Once again, the Dolphins' defense was the star of the show, getting six sacks, two turnovers and allowing seven points. For the first time since 2002, the Dolphins have allowed 10 points or less in consecutive games. Their average of 17.7 points allowed ranks second in the NFL, and is an astounding two-touchdown reduction from last year's 30.9, worst in franchise history.
Kyle Van Noy led the charge Sunday with three sacks, and Xavien Howard had his NFL-high eighth interception before he was ejected for throwing a punch.
Miami allowed only 25 yards in the second half and finished with six sacks.
"When you see a teammate make a play, you just feed off that," defensive end Shaq Lawson said. "And you want to go make the next play, and then we just feed off each other, man."
But this game was important for Tagovailoa as the Dolphins make a playoff push.
Miami's top draft pick had been benched in the fourth quarter of his previous start, and sat out last week because of a sore thumb. He returned against the Bengals and had 26 completions for 296 yards, both season highs, with no turnovers or sacks.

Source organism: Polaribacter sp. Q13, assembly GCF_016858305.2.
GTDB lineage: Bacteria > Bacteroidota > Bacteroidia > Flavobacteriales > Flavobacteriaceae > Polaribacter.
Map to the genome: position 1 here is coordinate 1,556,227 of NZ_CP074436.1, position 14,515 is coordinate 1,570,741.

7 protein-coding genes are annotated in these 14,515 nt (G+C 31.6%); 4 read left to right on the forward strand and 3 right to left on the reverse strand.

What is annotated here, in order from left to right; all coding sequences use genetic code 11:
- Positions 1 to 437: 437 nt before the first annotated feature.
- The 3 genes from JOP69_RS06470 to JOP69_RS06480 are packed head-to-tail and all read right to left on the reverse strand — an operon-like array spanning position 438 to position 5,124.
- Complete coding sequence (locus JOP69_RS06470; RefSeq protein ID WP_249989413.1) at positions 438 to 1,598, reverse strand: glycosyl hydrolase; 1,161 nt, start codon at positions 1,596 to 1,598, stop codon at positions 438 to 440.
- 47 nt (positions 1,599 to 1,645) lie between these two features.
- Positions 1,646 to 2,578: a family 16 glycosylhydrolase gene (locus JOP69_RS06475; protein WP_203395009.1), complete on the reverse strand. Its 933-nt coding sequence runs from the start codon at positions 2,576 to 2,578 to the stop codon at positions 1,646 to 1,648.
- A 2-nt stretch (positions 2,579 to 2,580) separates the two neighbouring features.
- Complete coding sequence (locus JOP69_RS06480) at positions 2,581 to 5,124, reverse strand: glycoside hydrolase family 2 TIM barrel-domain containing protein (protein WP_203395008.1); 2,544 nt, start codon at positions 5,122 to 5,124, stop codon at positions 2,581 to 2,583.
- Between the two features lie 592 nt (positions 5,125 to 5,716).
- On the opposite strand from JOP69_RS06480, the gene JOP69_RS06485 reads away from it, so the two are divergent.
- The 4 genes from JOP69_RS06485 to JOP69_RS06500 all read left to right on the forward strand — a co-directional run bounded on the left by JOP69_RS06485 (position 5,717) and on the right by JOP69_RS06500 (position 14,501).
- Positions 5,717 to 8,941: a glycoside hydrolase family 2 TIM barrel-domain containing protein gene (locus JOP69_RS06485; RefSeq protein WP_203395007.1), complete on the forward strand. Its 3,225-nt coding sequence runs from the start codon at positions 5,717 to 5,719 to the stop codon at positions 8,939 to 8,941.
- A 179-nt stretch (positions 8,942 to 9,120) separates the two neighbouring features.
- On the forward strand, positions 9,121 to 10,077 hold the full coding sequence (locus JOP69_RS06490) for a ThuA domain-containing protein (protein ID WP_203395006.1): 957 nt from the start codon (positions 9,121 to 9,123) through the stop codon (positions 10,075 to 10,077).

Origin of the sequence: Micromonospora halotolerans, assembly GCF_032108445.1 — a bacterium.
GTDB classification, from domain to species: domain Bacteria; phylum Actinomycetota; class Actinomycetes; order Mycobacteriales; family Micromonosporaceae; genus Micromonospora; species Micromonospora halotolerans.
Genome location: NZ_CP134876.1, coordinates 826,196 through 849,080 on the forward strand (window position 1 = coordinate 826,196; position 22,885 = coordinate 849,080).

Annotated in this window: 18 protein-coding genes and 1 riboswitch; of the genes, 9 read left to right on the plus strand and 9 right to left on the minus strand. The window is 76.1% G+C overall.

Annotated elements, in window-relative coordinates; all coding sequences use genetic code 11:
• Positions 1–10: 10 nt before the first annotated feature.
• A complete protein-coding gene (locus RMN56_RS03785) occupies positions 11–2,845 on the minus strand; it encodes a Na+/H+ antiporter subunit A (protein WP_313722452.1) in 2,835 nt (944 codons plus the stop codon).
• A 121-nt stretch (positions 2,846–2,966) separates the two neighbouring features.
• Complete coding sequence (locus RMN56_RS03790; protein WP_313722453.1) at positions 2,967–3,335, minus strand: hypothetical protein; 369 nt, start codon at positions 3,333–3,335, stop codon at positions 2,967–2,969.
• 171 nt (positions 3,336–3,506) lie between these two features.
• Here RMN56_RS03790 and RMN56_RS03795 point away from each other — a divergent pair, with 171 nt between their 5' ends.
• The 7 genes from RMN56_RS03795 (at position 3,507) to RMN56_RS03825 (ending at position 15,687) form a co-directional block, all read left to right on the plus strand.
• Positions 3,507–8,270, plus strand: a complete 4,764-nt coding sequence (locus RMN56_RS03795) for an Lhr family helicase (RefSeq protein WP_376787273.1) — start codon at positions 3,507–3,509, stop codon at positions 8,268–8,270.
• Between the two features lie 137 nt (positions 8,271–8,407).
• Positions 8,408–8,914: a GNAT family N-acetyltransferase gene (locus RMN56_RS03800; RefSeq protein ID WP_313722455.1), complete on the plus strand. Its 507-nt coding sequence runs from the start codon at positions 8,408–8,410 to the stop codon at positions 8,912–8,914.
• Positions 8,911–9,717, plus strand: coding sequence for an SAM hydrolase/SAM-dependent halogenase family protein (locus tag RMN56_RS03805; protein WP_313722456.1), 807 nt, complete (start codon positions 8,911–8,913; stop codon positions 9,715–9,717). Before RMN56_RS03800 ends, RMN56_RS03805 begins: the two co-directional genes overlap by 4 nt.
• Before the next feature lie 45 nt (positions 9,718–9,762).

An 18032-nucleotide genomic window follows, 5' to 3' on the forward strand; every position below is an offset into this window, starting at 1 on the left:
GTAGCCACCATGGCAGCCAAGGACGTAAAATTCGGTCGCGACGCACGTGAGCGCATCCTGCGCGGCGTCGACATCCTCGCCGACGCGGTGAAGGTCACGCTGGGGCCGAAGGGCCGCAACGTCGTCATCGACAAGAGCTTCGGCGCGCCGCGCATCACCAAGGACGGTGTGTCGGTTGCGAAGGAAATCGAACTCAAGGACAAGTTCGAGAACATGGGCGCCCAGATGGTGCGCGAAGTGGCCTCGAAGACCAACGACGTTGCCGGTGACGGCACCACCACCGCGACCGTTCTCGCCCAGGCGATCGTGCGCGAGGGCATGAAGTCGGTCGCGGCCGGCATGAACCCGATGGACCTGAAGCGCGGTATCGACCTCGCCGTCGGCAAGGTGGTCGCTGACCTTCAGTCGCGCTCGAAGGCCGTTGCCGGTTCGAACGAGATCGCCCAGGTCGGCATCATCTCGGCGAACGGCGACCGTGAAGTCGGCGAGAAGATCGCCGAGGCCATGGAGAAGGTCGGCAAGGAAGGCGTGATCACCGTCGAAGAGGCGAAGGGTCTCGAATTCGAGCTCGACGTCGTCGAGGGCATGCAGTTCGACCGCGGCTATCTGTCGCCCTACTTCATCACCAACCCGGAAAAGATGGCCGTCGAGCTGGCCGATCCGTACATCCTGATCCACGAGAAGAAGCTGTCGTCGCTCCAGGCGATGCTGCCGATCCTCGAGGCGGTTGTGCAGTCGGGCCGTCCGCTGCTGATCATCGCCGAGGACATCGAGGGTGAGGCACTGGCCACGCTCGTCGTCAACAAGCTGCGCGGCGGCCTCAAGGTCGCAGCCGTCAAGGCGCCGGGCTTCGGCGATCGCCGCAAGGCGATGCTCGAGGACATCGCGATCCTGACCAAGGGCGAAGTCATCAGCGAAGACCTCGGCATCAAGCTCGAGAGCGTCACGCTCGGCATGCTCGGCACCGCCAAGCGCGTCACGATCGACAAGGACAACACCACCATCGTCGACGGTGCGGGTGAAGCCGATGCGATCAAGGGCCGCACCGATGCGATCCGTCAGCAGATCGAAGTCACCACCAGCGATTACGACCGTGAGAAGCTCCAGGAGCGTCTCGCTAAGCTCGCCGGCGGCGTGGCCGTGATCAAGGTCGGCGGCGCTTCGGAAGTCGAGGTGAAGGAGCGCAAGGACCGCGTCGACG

Tagovailoa was especially effective in the second half when the Dolphins went no-huddle and scored on three consecutive possessions.
"The up-tempo things that we did in the second half really helped us to get the ball rolling," Tagovailoa said.
The rookie improved to 4-1 as a starter, and became the third quarterback in the Super Bowl era to not throw an interception in his first five career starts, joining Dak Prescott and Kyle Allen.
Sunday victory over Cincinnati left the Dolphins with victories in seven of the past eight games. The Dolphins have their best 12-game record since 2003, but the closing stretch is tough. Their final four opponents were a combined 32-15 through Sunday, including AFC West leader Kansas City (11-1).
"We're in a position where we get to play some meaningful games," head coach Brian Flores said Monday. "And that's good."
Still, the Dolphins rank fourth in trips to the red zone, but only 14th in scoring. They settled for field goals after stalling three times inside the 10-yard line Sunday.
That needs fixing.
In addition, Howard, Parker and Mack face potential additional punishment after being ejected Sunday -- but according to NFL Network's Tom Pelissero, it won't be suspensions. Expect all three to be fined, however.
"We've got to do a better job of keeping our composure," Flores said. "It is going to be a point of emphasis this weekend we'll leave it at that."
A few final notes here. ... Myles Gaskin (knee) rushed 21 times for 90 yards and secured both targets for 51 yards Sunday. He also lost a fumble.